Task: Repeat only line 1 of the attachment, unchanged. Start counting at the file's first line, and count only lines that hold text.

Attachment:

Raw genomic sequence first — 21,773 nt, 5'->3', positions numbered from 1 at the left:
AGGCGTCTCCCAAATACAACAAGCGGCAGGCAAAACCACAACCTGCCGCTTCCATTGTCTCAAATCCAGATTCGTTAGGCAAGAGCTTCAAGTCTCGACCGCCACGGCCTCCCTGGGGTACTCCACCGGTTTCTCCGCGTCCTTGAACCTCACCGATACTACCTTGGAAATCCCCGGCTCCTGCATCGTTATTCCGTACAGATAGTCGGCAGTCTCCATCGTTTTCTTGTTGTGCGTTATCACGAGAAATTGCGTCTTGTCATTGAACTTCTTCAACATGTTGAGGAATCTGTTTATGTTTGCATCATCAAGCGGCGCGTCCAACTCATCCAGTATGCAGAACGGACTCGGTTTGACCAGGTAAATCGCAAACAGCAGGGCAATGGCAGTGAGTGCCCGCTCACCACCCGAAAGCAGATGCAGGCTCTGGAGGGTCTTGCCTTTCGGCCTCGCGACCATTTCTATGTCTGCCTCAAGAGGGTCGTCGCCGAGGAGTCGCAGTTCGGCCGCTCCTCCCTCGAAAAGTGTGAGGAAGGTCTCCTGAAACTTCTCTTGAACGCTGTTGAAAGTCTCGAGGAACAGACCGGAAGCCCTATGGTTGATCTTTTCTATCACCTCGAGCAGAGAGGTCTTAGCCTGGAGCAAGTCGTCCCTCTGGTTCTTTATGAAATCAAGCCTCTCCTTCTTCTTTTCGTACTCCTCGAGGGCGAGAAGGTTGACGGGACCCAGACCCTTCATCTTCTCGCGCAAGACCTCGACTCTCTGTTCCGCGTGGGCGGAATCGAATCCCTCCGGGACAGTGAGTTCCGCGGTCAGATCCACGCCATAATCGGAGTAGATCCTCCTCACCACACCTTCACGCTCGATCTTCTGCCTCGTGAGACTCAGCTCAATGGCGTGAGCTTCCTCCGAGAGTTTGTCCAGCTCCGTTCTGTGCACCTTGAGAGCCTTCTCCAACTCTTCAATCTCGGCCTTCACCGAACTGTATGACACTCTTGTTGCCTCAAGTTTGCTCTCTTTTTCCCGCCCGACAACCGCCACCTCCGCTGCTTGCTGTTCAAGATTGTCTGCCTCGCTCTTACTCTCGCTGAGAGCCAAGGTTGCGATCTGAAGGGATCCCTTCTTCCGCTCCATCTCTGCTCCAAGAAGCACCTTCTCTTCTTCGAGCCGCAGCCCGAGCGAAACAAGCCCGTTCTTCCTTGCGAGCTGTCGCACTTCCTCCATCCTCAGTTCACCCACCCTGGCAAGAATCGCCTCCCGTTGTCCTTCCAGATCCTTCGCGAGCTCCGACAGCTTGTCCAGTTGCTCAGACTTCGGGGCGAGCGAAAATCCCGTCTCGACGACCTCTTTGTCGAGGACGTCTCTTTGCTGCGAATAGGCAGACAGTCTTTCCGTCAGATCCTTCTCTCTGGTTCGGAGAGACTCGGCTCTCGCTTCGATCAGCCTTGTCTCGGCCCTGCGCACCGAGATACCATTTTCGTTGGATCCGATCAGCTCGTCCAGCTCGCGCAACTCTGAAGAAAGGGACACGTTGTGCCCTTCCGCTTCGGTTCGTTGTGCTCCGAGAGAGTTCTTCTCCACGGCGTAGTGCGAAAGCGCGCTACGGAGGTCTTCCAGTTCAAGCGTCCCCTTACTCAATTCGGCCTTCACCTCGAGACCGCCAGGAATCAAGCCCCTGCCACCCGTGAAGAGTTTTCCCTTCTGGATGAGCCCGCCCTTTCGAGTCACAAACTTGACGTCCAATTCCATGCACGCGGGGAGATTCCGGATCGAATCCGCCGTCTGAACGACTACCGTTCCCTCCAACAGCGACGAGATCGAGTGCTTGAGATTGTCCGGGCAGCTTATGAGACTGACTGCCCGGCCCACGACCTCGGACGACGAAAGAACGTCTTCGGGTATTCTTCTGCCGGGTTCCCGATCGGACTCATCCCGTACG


Raw genomic sequence first — 21,773 nt, 5'->3', positions numbered from 1 at the left: